WEEKLY ADDRESS: Taking Action to Spur Competition in the Airline Industry and Give Consumers the Information They Need
In this week’s address, President Obama highlighted the actions his administration is taking to spur competition in the airline industry, protect consumers and arm them with the information they need to make informed decisions, following the President’s call to action in April. Building on the progress we’ve made so far, this week’s actions include a proposed requirement for airlines to reimburse luggage fees when bags are delayed; requiring airlines to report on the probability that your luggage could be lost; providing protections for travelers with disabilities; and requiring additional transparency and fairness in online ticket platforms. The President highlighted these steps as another example of how government can be a force for good – ensuring that everyday Americans get a fair shake in our economy and have a voice in the conversation. That’s what these actions are about – taking steps, big and small, to better the lives of everyday Americans.
Remarks of President Barack Obama as Prepared for Delivery
The White House
October 22, 2016
Hi everybody. I’m going to be honest with you – one of the best parts of being President is having your own plane. And I’m going to miss it. A lot. Because up until I ran for this office, I was mostly flying coach. So I know what a pain the whole process can be – from searching for the best prices to that feeling you get when the baggage carousel stops and yours still hasn’t come out.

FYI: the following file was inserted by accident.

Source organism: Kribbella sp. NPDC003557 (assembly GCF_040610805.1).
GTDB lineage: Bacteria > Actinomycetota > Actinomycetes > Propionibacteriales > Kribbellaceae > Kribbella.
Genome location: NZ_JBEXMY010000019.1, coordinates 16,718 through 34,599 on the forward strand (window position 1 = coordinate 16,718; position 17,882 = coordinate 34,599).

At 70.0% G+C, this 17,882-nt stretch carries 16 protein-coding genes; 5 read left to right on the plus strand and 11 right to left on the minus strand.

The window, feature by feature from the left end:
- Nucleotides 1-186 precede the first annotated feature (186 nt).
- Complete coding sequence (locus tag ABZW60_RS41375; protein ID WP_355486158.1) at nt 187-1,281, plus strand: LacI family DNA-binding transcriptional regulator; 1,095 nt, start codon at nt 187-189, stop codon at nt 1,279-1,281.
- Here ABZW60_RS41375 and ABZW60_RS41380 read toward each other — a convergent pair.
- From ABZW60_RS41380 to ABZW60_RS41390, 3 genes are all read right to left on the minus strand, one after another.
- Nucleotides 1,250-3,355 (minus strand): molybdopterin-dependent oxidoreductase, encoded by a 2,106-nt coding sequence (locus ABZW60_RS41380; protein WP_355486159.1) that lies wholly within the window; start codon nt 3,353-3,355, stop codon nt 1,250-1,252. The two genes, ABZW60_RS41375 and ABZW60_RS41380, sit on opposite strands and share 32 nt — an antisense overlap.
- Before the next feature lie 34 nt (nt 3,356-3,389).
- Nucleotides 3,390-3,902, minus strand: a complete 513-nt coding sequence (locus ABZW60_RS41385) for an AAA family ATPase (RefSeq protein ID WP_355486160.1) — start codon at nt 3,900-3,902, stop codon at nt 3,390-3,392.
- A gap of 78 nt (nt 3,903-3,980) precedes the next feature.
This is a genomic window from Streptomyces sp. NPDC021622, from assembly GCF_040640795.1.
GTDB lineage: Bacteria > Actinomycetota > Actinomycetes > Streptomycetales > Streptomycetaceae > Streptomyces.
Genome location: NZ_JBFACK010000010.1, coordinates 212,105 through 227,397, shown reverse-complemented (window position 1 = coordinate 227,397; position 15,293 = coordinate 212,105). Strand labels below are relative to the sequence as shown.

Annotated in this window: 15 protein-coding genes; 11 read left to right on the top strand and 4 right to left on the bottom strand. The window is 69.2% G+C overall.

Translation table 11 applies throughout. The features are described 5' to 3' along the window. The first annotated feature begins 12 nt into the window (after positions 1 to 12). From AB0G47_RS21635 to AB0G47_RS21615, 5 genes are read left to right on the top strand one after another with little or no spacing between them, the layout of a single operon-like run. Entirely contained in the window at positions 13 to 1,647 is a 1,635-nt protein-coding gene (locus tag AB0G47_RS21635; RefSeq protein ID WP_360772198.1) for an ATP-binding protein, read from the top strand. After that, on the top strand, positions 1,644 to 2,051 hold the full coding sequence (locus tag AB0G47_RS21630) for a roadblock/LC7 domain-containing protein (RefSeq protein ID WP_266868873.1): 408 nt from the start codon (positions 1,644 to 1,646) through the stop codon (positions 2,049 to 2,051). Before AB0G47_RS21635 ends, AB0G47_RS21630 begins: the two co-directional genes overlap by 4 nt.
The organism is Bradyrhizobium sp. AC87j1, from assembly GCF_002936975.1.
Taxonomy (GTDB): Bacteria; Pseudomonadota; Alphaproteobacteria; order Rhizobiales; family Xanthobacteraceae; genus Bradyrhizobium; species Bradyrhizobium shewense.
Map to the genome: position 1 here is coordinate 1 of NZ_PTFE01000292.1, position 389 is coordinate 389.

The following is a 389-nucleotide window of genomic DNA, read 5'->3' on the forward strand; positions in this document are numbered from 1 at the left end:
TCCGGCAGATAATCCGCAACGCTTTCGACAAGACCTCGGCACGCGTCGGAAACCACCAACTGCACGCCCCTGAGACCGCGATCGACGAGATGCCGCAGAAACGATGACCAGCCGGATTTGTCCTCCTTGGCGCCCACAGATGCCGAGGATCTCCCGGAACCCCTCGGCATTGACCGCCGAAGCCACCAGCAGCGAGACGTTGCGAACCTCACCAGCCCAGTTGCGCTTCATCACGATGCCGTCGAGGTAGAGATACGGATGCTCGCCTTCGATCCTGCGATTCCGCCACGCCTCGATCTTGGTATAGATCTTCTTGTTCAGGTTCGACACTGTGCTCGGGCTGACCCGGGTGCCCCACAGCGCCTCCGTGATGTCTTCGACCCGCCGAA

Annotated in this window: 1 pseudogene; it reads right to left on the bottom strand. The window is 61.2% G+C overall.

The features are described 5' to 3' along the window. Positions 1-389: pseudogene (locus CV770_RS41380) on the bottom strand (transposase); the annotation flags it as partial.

Now, our airlines employ a lot of hardworking folks – from pilots and flight attendants to ticket agents and baggage handlers – who take pride in getting us to our destinations safely, and on time. They do good work, and we’re proud of them. But I think we all know that the system can work a little better for everybody.
That’s why, over the last eight years, my Administration has taken some commonsense steps to do just that. We’ve put in place rules that virtually eliminated excessive delays on the tarmac. We’ve required airlines to grant travelers more flexibility on cancellations; to provide refunds to anyone who cancels within 24 hours of purchase; and to give you better compensation if you got bumped off your flight because it was oversold.
And this week, I was proud to build on that progress with even more actions to save you money, create more competition in the marketplace, and make sure that you’re getting what you pay for.
First, we’re proposing refunds for anyone whose bag is delayed – because you shouldn’t have to pay extra for a service you don’t even receive. Second, we’re requiring airlines to report more information on things like how likely it is that you’ll lose your luggage or reach your destination on time. Third, we’re providing more protections for travelers with disabilities. And finally, we’re ramping up transparency requirements for online ticket platforms – so sites can’t privilege one airline over another without you knowing about it.
All of this should help you make better decisions for yourselves and your families – and hopefully avoid a few headaches, too. It’s another example of how government can be a force for good – standing up for consumers; ensuring businesses compete fairly to give you the best services at the best prices; and making sure everyday Americans have a voice in the conversation – not just corporate shareholders. That’s what this is all about – taking steps, big and small, that can make your life a little bit better.
Thanks everybody. Have a great weekend.